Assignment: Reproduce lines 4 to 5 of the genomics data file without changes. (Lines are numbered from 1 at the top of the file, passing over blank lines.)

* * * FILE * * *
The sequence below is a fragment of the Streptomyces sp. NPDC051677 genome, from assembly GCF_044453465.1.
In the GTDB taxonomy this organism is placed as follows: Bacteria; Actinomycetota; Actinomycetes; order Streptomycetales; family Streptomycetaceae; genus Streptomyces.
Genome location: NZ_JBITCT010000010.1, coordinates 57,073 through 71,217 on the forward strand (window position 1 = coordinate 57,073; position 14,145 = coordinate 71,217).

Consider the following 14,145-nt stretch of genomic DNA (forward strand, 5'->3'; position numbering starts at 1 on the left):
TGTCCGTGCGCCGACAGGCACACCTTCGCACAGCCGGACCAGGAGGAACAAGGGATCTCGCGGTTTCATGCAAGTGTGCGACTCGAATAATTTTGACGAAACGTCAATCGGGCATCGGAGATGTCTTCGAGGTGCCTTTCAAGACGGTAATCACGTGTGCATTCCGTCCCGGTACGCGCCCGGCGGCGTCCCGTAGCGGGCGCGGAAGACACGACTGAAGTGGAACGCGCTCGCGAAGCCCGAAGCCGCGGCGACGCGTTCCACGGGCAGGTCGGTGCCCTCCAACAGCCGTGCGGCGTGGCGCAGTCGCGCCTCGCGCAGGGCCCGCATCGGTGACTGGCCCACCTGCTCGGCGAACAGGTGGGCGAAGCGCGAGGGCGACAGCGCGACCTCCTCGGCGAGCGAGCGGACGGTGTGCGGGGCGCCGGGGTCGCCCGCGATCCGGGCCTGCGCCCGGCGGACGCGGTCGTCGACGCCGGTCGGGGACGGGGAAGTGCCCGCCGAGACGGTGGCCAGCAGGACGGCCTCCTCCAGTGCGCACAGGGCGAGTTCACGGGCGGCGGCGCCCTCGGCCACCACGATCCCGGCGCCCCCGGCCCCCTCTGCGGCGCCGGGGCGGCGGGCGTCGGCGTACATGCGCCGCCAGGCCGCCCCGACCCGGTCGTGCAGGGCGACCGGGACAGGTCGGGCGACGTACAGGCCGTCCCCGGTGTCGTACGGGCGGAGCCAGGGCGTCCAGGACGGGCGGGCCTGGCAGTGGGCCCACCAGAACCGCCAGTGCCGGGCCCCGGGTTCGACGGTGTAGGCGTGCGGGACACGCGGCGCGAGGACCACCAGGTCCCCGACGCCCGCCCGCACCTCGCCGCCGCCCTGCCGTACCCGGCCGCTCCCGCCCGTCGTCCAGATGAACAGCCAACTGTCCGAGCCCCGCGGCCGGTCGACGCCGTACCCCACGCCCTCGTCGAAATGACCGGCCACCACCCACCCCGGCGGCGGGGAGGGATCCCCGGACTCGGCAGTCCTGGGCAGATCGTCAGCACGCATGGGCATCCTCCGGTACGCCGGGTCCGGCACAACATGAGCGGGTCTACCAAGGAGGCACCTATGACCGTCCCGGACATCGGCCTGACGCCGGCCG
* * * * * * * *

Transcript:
Consider the following 14,145-nt stretch of genomic DNA (forward strand, 5'->3'; position numbering starts at 1 on the left):
TGTCCGTGCGCCGACAGGCACACCTTCGCACAGCCGGACCAGGAGGAACAAGGGATCTCGCGGTTTCATGCAAGTGTGCGACTCGAATAATTTTGACGAAACGTCAATCGGGCATCGGAGATGTCTTCGAGGTGCCTTTCAAGACGGTAATCACGTGTGCATTCCGTCCCGGTACGCGCCCGGCGGCGTCCCGTAGCGGGCGCGGAAGACACGACTGAAGTGGAACGCGCTCGCGAAGCCCGAAGCCGCGGCGACGCGTTCCACGGGCAGGTCGGTGCCCTCCAACAGCCGTGCGGCGTGGCGCAGTCGCGCCTCGCGCAGGGCCCGCATCGGTGACTGGCCCACCTGCTCGGCGAACAGGTGGGCGAAGCGCGAGGGCGACAGCGCGACCTCCTCGGCGAGCGAGCGGACGGTGTGCGGGGCGCCGGGGTCGCCCGCGATCCGGGCCTGCGCCCGGCGGACGCGGTCGTCGACGCCGGTCGGGGACGGGGAAGTGCCCGCCGAGACGGTGGCCAGCAGGACGGCCTCCTCCAGTGCGCACAGGGCGAGTTCACGGGCGGCGGCGCCCTCGGCCACCACGATCCCGGCGCCCCCGGCCCCCTCTGCGGCGCCGGGGCGGCGGGCGTCGGCGTACATGCGCCGCCAGGCCGCCCCGACCCGGTCGTGCAGGGCGACCGGGACAGGTCGGGCGACGTACAGGCCGTCCCCGGTGTCGTACGGGCGGAGCCAGGGCGTCCAGGACGGGCGGGCCTGGCAGTGGGCCCACCAGAACCGCCAGTGCCGGGCCCCGGGTTCGACGGTGTAGGCGTGCGGGACACGCGGCGCGAGGACCACCAGGTCCCCGACGCCCGCCCGCACCTCGCCGCCGCCCTGCCGTACCCGGCCGCTCCCGCCCGTCGTCCAGATGAACAGCCAACTGTCCGAGCCCCGCGGCCGGTCGACGCCGTACCCCACGCCCTCGTCGAAATGACCGGCCACCACCCACCCCGGCGGCGGGGAGGGATCCCCGGACTCGGCAGTCCTGGGCAGATCGTCAGCACGCATGGGCATCCTCCGGTACGCCGGGTCCGGCACAACATGAGCGGGTCTACCAAGGAGGCACCTATGACCGTCCCGGACATCGGCCTGACGCCGGCCG